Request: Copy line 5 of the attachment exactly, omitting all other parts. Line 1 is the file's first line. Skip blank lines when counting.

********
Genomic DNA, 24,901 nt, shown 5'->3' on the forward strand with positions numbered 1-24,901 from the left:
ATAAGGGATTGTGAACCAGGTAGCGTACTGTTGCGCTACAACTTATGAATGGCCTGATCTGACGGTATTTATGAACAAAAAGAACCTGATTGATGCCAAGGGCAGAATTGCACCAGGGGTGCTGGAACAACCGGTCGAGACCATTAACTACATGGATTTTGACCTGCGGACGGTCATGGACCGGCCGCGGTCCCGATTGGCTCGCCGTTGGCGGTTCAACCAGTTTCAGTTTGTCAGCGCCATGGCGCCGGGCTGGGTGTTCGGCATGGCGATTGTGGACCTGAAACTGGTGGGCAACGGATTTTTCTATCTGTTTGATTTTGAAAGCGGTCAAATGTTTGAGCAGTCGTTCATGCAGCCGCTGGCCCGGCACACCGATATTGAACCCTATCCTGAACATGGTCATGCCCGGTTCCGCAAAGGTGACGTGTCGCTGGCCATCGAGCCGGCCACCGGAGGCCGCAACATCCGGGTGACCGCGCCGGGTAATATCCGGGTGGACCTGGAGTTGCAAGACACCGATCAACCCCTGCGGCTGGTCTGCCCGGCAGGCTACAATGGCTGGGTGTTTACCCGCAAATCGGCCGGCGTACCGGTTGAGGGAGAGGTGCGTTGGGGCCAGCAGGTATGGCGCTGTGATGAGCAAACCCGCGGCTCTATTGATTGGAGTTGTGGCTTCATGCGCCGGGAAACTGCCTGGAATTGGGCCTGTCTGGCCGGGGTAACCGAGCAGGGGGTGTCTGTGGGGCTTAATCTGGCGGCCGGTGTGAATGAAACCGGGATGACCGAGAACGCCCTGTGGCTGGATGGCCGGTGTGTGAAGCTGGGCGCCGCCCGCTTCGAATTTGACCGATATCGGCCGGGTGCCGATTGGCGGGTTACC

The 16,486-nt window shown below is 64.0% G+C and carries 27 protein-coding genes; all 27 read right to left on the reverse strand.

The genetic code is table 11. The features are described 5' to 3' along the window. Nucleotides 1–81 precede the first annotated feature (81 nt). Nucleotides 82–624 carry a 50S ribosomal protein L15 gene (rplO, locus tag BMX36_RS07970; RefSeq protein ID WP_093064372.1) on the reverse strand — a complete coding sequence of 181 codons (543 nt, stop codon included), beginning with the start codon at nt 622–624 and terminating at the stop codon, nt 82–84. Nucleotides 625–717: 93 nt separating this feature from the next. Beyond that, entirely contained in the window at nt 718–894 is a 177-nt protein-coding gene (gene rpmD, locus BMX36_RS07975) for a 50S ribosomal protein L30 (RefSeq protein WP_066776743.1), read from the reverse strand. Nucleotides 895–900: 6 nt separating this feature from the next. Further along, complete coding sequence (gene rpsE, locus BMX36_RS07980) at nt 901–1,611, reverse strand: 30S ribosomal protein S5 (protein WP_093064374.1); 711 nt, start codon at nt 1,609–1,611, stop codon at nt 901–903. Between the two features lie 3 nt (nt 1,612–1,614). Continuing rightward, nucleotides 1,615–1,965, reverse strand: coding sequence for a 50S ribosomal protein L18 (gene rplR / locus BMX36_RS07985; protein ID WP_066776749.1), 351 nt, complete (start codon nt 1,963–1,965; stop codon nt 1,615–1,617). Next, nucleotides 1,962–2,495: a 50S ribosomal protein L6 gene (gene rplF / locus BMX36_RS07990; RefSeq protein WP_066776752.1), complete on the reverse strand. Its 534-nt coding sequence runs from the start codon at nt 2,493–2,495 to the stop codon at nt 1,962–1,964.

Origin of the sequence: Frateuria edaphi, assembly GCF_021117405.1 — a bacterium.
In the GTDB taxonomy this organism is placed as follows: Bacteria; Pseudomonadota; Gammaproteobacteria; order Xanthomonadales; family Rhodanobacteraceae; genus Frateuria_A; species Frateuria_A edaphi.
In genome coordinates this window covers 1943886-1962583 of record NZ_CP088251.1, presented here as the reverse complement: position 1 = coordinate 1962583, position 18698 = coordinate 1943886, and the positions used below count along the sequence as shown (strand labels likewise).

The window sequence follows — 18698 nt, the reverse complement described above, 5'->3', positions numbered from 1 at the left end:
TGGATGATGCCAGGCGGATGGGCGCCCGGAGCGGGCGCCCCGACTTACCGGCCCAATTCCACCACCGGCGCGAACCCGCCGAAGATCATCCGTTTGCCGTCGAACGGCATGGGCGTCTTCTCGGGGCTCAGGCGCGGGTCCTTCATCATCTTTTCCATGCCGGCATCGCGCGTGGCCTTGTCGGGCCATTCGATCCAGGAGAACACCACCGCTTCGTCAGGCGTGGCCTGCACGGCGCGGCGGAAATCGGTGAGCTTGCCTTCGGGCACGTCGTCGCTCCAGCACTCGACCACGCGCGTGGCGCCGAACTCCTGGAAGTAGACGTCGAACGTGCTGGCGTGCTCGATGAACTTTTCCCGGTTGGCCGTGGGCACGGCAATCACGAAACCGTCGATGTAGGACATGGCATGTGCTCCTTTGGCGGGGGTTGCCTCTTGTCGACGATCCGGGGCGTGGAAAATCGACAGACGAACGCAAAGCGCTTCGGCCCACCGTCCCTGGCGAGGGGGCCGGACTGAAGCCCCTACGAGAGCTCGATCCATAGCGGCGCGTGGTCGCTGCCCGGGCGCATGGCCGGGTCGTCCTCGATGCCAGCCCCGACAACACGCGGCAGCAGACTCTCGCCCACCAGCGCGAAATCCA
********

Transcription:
Origin of the sequence: Frateuria edaphi, assembly GCF_021117405.1 — a bacterium.